Thirdly, at the onset, Fujifilm had to make a decision. It was either, IBIS + smaller compact lenses...... or..... fast, wide aperture lenses + slower lens based OIS system. By "slower" they meant narrower aperture. They felt that the 2nd option fitted what they had wanted to achieve and in line with their photographic heritage. I guess we know now the decision they made.

 

For most parts, I think that the Fujifilm systems is great even without IBIS. In fact, the only lens I own with the OIS is the 55-200 and I've never felt that their fast primes needed the OIS.

 

SONY's main problem with OIS is that eventually, people will demand for fast lenses. Take a look at their G Master series. They are as big as they are good.

 

If you put yourself in Fujfilm's shoes, it's difficult for anyone to convince the board that Fujifilm sorely needs the IBIS to succeed.


Edited by Aswald, 25 March 2017 - 04:59 AM.

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#17 Kubul

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Posted 08 April 2017 - 10:07 AM

[...]

It is exactly what I would say. Exactly!



#18 Warwick

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Posted 08 April 2017 - 10:59 AM

When I used to shoot film, camera shake could be a problem. With regular 100 ASA film or even 'fast' 400 ASA, taking pictures indoors without flash could be difficult. You'd have to find ways to stabilise your camera - lean against door frames etc. I can honestly say that with today's modern sensors like the ones in the X Pro 2 or XT2, it's a complete non-issue. I certainly wouldn't want to pay more money for a bulkier camera with compromised image quality, to 'fix' a problem I don't have.


Sent from my iPad using Tapatalk

Edited by Warwick, 08 April 2017 - 11:00 AM.

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#19 gordonrussell76

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Posted 08 April 2017 - 11:10 AM

Hey Epscott just a few thoughts on your original post.

 

1) I think Fuji are aware of the dangers of becoming a Kodak given that usually Fuji are held up as the comparison of success vs failure in most case studies around Kodak, they diversified and saw the future earlier than Kodak and survived, not relevant to this discussion but interesting none the less

2) I don't want Fuji or anyone to win. I want a healthy selections of camera manufacturers all pushing each other to innovate and give us the customer more and cheaper options. If Fuji win everyone, including Fuji users suffer.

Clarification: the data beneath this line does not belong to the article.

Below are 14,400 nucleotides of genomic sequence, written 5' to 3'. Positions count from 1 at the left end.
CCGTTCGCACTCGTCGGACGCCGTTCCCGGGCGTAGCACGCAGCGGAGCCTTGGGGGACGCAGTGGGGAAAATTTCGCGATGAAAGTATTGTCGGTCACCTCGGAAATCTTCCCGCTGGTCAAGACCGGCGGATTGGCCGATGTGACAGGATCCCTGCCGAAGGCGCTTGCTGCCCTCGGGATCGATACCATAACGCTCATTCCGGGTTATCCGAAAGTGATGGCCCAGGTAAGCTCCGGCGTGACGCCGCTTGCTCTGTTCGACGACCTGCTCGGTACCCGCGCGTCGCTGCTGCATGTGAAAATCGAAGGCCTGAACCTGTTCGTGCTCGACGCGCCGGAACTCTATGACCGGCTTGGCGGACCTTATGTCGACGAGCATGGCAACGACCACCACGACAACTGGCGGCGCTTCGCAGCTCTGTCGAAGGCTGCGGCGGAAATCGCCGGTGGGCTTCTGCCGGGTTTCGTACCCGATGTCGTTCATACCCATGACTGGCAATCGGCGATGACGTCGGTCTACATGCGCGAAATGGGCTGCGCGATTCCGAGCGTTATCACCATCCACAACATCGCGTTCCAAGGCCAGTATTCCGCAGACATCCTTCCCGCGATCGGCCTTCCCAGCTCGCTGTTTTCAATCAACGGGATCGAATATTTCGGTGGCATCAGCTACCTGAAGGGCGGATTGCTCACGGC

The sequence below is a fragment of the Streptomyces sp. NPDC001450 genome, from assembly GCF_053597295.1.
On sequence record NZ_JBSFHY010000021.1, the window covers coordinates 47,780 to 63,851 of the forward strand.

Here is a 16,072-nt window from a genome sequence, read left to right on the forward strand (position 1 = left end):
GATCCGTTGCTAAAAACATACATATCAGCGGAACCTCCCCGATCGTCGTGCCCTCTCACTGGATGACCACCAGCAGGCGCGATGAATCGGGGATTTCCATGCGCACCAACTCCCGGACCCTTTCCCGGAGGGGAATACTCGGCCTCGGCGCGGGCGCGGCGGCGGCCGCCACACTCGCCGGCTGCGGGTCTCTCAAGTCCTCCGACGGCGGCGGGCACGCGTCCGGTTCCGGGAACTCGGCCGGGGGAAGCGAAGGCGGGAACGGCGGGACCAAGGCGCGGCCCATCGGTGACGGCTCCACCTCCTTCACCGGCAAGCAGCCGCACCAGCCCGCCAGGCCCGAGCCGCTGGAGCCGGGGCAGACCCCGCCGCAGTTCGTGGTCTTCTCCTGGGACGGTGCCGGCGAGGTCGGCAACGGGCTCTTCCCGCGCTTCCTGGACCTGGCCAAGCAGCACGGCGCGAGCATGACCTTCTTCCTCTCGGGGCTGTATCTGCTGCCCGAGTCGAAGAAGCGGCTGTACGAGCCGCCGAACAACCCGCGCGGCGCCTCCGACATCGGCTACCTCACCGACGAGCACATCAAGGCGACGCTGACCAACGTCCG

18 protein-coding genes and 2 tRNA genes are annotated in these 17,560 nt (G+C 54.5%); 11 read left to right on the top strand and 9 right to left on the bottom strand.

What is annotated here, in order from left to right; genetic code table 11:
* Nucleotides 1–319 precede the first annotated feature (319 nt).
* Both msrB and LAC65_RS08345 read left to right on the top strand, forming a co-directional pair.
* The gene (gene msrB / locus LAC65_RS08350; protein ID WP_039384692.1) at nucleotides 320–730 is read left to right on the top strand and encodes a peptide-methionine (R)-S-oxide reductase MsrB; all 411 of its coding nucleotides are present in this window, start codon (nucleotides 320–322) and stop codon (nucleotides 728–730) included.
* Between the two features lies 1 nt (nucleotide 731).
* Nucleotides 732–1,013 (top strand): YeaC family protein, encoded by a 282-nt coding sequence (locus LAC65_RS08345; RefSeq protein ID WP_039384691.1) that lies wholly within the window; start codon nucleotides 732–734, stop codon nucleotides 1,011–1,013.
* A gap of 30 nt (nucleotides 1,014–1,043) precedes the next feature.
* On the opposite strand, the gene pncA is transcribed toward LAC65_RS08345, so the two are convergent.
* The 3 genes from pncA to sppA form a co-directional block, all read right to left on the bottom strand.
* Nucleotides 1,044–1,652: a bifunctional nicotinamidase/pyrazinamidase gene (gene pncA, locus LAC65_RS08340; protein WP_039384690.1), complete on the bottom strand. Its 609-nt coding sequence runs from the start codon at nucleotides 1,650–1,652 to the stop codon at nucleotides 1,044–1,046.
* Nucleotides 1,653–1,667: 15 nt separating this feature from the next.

3) Re IBIS, I genuinely am happier without it. I personally believe that lens OIS is better for most applications apart from video. For video I think you are better off with external stabilization, tripod, booms, steadicams will all give better results than even the best IBIS. Not saying you can't ask for it, but if it added 300 dollars to the cost of hte camera, I would rather spend that money on my external stabilization of choice.

4) Touchscreen for focus pulling, again a dedicated manual lens with a focus pull will get you better results, but if you really need this functionality you already have it via the remote app. You can use the touchscreen on your smart device to change focus point during video and it will pull focus. I know I know everyone says the app connection is flaky. I have no issue, I just turn off my home wifi when I am shooting at home as that is what causes 99% of problems as its interference, this is not a problem out and about.

5) Voice controls, what a great idea, not just for those who have accessability needs, it would be great when shooting pictures with the photographer in them. I often get asked to do pics of my band, whcih invaraibaly have me in them holding my phone using the remote app to trigger the camera, voice activation would remove this. There would need to be an option to disable the delete image voice command for street photographers though as it would be no fun if people could just shout that at you and delete all your images :)


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https://www.flickr.c...s/10596811@N04/

 

Fuji X-T2 : XF 10-24mm : XF 35mm : XF 56mm : XF90mm : XF 50-140mm+TC2x


#20 cswright81

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Posted 08 April 2017 - 06:29 PM

No thanks on the IBIS.

I would rather have a fixed, not floating sensor.

1. Durability - Just send in a not so old A7rII for a customer that had broken IBIS, the sensor was sitting askew and the camera would just choke trying to turn on.

2. I've personally never been in a situation where I wished I had IBIS. I would rather manage shutter speed/ISO and so would rather see continued improvement to high ISO performance. (Now I'm talking mostly about stills shooting here, maybe in video I could see IBIS being more useful, but I agree with an earlier reply in that I would rather spend money on other stabilization methods.)

 

That being said I don't think it's wrong to ask Fuji for some kind of IBIS, maybe in a lower end line, but I personally would not buy a camera with IBIS and would like to see the X-T2/X-Pro2 line stay fixed.

 

Just my own personal buying preference.